Women in England and Wales are having 1.9 children on average, fewer than their mothers who had 2.2 offspring, according to the Office for National Statistics. That’s a small decrease but the lowest level on record and continues the downward trend of the past few years. The decline is in part due to a growing number of women not having children, with one-fifth now childless. There has also been a fall in the number of teenage pregnancies. About 6% of women have a baby before their 20th birthday, again continuing a long-term downward trend. But “it’s not just childlessness,” said Emily Knipe of the Office for National Statistics. More and more women are having fewer babies. The data showed about one in 10 mothers today having four or more children, compared with one in eight of their mothers’ generation.
role reversal
Women are also having babies later. By their 30th birthdays, women today are likely to have had one child. Their mothers were likely to have had 1.8. The ONS suggested this is because more women are going into higher education and are also delaying finding a partner. Ms Knipe said: “It’s not just a biological factor of people leaving it too late. There is a growing body of evidence that suggests people are choosing not to have children.”

Analysis

Trends

Indonesian flag The word ‘trend‘ is only used once, and even then it is used together with ‘downward‘! See this post for further discussion of ‘trend‘.

Although is used to contrast two trends at the same time. This is a good thing to do, if you can, in your IELTS Task 1 overview.

Indonesian flag Indonesians notice the contrasted items are separated with a comma without ‘but’ (akan tetapi).

  • Although female-dominated industries have suffered fewer job losses from globalisation and technological change, they also pay less.

Referencing and substitution

One way to avoid repetition in your writing is to refer to nouns using referencing words as substitutes (it, they, this, those, etc). using these will improve your score for coherence and cohesion (CC). Examples here include:
  • This form of segregation.. (= men and women pursue different lines of work)
  • ..those that have long employed women.. (those = ‘the fastest growing industries in America)
  • This does not mean.. (This = slow growth of sectors dominated by men)
  • ..they also pay less. (they = slow growth of sectors dominated by men)
  • ..the figure (= % of American doctors and lawyers who are women)
  • ..this process takes time (= changing male and female roles in the workplace)
  • At this rate.. (= the rate at which full gender equality is to be achieved)
Indonesian flag Notice that the pronoun ‘it’ is not used at all as a substitute! Read this post to find out why.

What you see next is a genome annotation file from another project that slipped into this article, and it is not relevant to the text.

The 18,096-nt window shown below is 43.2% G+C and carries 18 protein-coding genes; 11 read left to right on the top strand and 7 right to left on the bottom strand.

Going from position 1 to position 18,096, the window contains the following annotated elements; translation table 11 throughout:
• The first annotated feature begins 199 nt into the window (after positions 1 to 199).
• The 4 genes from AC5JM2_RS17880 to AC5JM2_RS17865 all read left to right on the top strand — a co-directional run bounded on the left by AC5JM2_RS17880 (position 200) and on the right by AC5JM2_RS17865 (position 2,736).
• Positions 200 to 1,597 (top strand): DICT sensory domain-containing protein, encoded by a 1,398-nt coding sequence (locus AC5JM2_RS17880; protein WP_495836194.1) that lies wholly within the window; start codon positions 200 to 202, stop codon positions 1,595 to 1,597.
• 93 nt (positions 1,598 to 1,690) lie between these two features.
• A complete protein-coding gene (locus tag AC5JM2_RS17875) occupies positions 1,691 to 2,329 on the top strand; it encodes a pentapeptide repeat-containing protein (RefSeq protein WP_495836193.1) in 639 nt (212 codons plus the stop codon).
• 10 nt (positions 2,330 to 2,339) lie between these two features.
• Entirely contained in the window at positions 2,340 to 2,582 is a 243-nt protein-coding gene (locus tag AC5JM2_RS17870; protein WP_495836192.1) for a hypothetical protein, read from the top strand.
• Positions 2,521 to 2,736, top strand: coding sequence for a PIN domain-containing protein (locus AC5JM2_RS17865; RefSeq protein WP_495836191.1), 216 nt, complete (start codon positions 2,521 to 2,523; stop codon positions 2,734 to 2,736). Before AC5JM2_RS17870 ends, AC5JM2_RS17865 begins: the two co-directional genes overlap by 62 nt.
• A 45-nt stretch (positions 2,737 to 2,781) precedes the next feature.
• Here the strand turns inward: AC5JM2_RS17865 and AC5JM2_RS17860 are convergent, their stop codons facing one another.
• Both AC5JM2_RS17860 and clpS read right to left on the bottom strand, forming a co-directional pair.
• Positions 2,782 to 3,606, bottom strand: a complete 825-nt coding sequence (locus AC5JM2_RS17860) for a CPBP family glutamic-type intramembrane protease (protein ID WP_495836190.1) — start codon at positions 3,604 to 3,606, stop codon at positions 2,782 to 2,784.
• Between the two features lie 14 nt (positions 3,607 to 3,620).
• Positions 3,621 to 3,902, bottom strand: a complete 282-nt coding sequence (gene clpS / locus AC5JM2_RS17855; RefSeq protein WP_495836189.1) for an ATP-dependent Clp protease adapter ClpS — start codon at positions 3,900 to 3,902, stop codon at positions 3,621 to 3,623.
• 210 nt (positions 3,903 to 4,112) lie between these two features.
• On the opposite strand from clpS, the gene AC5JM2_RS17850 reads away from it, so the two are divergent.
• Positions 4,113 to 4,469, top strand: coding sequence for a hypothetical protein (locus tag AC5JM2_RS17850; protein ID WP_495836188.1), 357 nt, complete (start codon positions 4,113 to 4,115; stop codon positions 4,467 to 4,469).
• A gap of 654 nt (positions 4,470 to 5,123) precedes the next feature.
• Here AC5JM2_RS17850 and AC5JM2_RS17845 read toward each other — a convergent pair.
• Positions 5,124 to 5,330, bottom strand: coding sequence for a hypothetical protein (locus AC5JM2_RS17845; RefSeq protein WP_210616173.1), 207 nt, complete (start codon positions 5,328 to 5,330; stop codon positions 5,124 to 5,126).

Vocabulary (Lexical Resource)

In IELTS terms there is some high-band vocabulary and interesting collocation:
  • pursue (v) + lines of work (n)
  • segregation (n) – in this case male / female
  • better off (adj) – comparative form of well-off (wealthy)
  • capture (v) + jobs (n)
  • mere (adj) – to emphasise a low figure
  • gender (adj) + parity (n) – sophisticated synonym for gender equality
  • the field – the work field (Make sure you establish a context before reducing a phrase like this!)

Tenses

Present simple is used for situations that are true all the time:
  • Men and women often pursue different lines of work.
  • etc.
Present perfect is used to talk about trends that began in the past and are still happening now:
  • ..many sectors…have grown much more slowly..
  • etc.
Will is used for prediction:
  • ..the field will not achieve gender parity for another 200 years.

Percentages

When a percentage is mentioned for the first time it is always followed by of + the whole. If you’re not sure what is meant by the whole, I suggest you read this.
  • In the 1960s, less than 10% of American doctors and lawyers were women.
  • Today over 60% of chefs and cooks are men.
  • ..a mere 10% of all nursing jobs.
If you’re preparing for IELTS Task 1, I strongly recommend that you read my other posts that deal with percentages.

Structures

The writer uses a participle clause to add information about a trend. In IELTS Task 1 this structure – comma + __ing – is often used to present the result(s) of a trend. For more information, see this post.
  • Today, women graduate from university at higher rates than men, putting them in a stronger position for many well-paid professional jobs that were once male-dominated.